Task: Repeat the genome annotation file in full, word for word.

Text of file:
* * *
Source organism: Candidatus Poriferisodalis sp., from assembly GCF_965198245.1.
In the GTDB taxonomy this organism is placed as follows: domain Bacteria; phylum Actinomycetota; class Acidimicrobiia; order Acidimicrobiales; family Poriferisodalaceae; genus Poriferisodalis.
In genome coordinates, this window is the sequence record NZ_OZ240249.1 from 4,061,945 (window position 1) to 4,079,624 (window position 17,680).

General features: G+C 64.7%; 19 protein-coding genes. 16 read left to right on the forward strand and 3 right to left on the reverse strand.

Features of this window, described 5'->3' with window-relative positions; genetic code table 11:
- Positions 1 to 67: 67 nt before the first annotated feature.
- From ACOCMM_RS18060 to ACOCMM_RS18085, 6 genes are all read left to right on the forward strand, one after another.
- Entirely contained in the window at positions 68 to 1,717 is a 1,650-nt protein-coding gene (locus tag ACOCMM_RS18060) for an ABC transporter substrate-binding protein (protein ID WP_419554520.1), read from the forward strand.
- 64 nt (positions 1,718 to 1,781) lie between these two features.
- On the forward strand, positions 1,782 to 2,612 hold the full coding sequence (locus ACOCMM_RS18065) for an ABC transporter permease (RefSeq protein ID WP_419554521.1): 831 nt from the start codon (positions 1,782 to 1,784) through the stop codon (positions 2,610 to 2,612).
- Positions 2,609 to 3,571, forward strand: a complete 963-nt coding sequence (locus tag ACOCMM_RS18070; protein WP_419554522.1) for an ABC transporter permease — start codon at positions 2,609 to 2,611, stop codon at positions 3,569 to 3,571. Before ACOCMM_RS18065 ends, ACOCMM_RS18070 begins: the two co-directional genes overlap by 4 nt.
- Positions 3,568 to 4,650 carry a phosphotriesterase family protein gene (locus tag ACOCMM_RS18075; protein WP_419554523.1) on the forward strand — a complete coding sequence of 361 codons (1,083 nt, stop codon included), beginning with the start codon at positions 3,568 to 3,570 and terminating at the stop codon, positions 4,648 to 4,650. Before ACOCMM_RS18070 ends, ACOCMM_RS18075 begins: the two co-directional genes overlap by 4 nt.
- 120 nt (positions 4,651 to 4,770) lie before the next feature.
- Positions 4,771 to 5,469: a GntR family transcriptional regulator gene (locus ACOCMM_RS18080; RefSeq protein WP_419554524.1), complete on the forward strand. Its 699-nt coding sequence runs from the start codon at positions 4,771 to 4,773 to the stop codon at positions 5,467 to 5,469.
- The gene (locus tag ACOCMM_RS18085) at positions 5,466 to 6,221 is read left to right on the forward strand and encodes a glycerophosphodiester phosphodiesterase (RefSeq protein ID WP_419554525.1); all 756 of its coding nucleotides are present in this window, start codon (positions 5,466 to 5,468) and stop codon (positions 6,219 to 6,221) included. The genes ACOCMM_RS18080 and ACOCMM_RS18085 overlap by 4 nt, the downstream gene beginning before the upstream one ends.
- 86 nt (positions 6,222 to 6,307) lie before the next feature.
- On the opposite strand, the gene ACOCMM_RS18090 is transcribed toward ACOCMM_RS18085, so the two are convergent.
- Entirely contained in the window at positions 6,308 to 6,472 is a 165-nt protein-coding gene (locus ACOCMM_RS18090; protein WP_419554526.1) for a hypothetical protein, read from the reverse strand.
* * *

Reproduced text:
Source organism: Candidatus Poriferisodalis sp., from assembly GCF_965198245.1.
In the GTDB taxonomy this organism is placed as follows: domain Bacteria; phylum Actinomycetota; class Acidimicrobiia; order Acidimicrobiales; family Poriferisodalaceae; genus Poriferisodalis.
In genome coordinates, this window is the sequence record NZ_OZ240249.1 from 4,061,945 (window position 1) to 4,079,624 (window position 17,680).

General features: G+C 64.7%; 19 protein-coding genes. 16 read left to right on the forward strand and 3 right to left on the reverse strand.

Features of this window, described 5'->3' with window-relative positions; genetic code table 11:
- Positions 1 to 67: 67 nt before the first annotated feature.
- From ACOCMM_RS18060 to ACOCMM_RS18085, 6 genes are all read left to right on the forward strand, one after another.
- Entirely contained in the window at positions 68 to 1,717 is a 1,650-nt protein-coding gene (locus tag ACOCMM_RS18060) for an ABC transporter substrate-binding protein (protein ID WP_419554520.1), read from the forward strand.
- 64 nt (positions 1,718 to 1,781) lie between these two features.
- On the forward strand, positions 1,782 to 2,612 hold the full coding sequence (locus ACOCMM_RS18065) for an ABC transporter permease (RefSeq protein ID WP_419554521.1): 831 nt from the start codon (positions 1,782 to 1,784) through the stop codon (positions 2,610 to 2,612).
- Positions 2,609 to 3,571, forward strand: a complete 963-nt coding sequence (locus tag ACOCMM_RS18070; protein WP_419554522.1) for an ABC transporter permease — start codon at positions 2,609 to 2,611, stop codon at positions 3,569 to 3,571. Before ACOCMM_RS18065 ends, ACOCMM_RS18070 begins: the two co-directional genes overlap by 4 nt.
- Positions 3,568 to 4,650 carry a phosphotriesterase family protein gene (locus tag ACOCMM_RS18075; protein WP_419554523.1) on the forward strand — a complete coding sequence of 361 codons (1,083 nt, stop codon included), beginning with the start codon at positions 3,568 to 3,570 and terminating at the stop codon, positions 4,648 to 4,650. Before ACOCMM_RS18070 ends, ACOCMM_RS18075 begins: the two co-directional genes overlap by 4 nt.
- 120 nt (positions 4,651 to 4,770) lie before the next feature.
- Positions 4,771 to 5,469: a GntR family transcriptional regulator gene (locus ACOCMM_RS18080; RefSeq protein WP_419554524.1), complete on the forward strand. Its 699-nt coding sequence runs from the start codon at positions 4,771 to 4,773 to the stop codon at positions 5,467 to 5,469.
- The gene (locus tag ACOCMM_RS18085) at positions 5,466 to 6,221 is read left to right on the forward strand and encodes a glycerophosphodiester phosphodiesterase (RefSeq protein ID WP_419554525.1); all 756 of its coding nucleotides are present in this window, start codon (positions 5,466 to 5,468) and stop codon (positions 6,219 to 6,221) included. The genes ACOCMM_RS18080 and ACOCMM_RS18085 overlap by 4 nt, the downstream gene beginning before the upstream one ends.
- 86 nt (positions 6,222 to 6,307) lie before the next feature.
- On the opposite strand, the gene ACOCMM_RS18090 is transcribed toward ACOCMM_RS18085, so the two are convergent.
- Entirely contained in the window at positions 6,308 to 6,472 is a 165-nt protein-coding gene (locus ACOCMM_RS18090; protein WP_419554526.1) for a hypothetical protein, read from the reverse strand.